In the “Standard of Ur” there is a specific reason for each scratch.  Nothing is just a coincidence, everything is shown because the artist wants it to be.  The king is larger on purpose, and the outfits are different on purpose.  We see this and see the deeper meaning because of formal analysis.

Many works of art cause change and enlightenment in the world.  Some are obvious within the art and some you need to have an understanding about art and the reasons behind it.

Formal Analysis

The Formal Analysis of a painting is the physical look of the painting.  There are many different properties (ie: line, color, size, material, composition, etc.)

Not only do you have to discuss what you see, but also figure out what  the image is portraying and analyzing the meaning.  By looking at the physical features and focusing on exactly the way they are placed within a piece of art might give you insight of why the artist placed it there.  Most of the placings are intentional and you will turn up understanding the artists mindset by just looking at the physicality of the piece.

Pedagogy and Power

Fiere talks about the “banking” method of learning.  Every relationship has two parties and in this relationship one party is a narrating Subject (the teacher) and the other is a patient listening object (the student).  This is a one way relationship, the students put nothing towards it.  It turns the student into a box or container waiting to be filled.  The more completely the teacher fills the “container”, the better a teachers he/she is. The more meekly the students allow themselves to be filled, the better students they are.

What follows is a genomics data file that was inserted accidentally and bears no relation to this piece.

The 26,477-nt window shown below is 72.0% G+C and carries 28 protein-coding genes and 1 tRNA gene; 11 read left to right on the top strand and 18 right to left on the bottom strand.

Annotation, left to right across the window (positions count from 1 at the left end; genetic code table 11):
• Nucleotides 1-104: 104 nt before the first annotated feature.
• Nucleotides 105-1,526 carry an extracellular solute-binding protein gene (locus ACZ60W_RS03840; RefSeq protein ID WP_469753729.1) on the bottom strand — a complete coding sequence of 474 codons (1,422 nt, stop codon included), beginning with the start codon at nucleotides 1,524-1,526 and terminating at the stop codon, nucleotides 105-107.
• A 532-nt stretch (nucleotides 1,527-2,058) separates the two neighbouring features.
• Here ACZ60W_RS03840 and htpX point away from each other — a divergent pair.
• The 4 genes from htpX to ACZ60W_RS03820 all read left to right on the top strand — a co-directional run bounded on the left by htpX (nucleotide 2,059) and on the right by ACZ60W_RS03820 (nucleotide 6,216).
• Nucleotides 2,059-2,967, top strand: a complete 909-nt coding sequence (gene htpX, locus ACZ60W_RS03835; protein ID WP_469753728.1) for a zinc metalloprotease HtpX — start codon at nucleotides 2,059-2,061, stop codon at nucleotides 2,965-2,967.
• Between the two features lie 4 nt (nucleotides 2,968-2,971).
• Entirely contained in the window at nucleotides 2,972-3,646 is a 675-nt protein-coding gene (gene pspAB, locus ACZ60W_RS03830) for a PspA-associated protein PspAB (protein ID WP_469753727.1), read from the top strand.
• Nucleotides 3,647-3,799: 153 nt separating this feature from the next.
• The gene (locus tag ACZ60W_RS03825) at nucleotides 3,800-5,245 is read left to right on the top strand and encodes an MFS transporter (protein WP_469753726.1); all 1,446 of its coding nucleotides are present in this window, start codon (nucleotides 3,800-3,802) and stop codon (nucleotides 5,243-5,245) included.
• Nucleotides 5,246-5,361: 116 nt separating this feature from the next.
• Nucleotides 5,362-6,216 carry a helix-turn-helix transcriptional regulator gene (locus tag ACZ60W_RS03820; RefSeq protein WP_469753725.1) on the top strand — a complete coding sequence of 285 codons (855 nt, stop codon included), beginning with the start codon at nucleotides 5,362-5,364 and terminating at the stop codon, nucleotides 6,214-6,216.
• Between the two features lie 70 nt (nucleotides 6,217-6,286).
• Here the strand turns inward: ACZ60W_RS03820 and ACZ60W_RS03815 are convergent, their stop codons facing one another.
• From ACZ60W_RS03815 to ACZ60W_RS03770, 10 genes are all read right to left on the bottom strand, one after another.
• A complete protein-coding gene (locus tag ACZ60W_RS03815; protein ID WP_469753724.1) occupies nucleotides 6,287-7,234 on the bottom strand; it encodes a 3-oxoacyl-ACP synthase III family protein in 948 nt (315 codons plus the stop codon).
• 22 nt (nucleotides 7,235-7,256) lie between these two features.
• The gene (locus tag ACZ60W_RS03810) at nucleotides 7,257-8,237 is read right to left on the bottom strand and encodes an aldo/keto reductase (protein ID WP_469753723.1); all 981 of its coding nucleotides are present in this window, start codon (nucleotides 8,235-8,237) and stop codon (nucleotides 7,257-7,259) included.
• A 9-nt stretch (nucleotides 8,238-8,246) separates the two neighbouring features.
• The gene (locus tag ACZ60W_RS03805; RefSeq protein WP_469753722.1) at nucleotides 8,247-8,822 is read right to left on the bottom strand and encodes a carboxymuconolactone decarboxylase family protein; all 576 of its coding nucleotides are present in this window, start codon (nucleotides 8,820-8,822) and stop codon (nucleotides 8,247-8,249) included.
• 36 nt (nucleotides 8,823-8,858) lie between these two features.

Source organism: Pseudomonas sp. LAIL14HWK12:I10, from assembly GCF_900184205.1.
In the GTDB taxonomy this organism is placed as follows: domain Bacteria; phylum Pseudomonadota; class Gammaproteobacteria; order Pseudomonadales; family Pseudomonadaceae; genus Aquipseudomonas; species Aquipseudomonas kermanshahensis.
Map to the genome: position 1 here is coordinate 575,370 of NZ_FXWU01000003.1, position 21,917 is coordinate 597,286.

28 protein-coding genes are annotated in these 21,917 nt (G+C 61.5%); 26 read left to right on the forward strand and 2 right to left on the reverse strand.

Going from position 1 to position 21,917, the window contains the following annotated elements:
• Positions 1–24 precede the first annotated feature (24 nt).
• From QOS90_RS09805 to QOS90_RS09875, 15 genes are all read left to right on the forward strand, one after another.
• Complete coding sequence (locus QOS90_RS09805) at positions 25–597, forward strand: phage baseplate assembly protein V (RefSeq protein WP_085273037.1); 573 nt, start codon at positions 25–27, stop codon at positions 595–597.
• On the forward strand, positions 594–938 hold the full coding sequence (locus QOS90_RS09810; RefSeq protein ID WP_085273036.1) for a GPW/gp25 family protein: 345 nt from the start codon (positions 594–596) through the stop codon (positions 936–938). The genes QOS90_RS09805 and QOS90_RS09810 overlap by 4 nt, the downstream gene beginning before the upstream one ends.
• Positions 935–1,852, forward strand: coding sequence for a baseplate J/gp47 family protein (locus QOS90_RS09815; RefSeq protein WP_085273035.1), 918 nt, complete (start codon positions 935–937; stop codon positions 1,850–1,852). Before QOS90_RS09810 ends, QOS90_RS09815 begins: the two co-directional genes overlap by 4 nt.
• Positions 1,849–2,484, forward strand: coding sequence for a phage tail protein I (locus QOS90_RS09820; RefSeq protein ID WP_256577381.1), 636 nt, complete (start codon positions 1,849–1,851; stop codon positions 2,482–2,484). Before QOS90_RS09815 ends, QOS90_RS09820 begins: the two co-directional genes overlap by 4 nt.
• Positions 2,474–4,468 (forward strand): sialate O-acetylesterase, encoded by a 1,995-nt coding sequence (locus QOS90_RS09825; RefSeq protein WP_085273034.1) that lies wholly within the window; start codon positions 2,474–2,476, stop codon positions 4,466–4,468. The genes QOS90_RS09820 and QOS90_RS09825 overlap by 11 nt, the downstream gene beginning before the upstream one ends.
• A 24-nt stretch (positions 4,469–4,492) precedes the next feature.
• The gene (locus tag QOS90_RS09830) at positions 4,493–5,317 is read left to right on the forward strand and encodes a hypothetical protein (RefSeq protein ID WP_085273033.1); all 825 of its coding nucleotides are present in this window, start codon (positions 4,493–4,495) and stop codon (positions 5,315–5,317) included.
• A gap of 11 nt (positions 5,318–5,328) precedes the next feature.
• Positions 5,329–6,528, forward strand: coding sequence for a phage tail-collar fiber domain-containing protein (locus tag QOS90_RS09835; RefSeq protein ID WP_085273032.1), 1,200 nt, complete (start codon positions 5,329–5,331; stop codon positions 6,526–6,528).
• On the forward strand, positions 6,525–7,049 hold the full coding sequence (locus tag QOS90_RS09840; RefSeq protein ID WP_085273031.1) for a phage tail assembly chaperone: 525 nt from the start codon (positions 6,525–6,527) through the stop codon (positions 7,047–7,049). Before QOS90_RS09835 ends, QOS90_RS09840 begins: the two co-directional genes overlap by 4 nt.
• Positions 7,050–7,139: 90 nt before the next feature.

I don’t agree with this concept of teaching. It is implying that students don’t know anything and can’t input into the lesson and that teachers know all the knowledge and have the correct pieces of informations.  I believe, at different ages, students have differents ideas that they can share, and smarts that teachers can learn.  When I was younger, my mom (who is a teacher) always said, “Teaching is learning.”  She would come home from work and tell me stories of things her students did, and what she learned from them.

I thing to get the utmost knowledge into students is to teach them using a more ‘friendly’ method of teaching.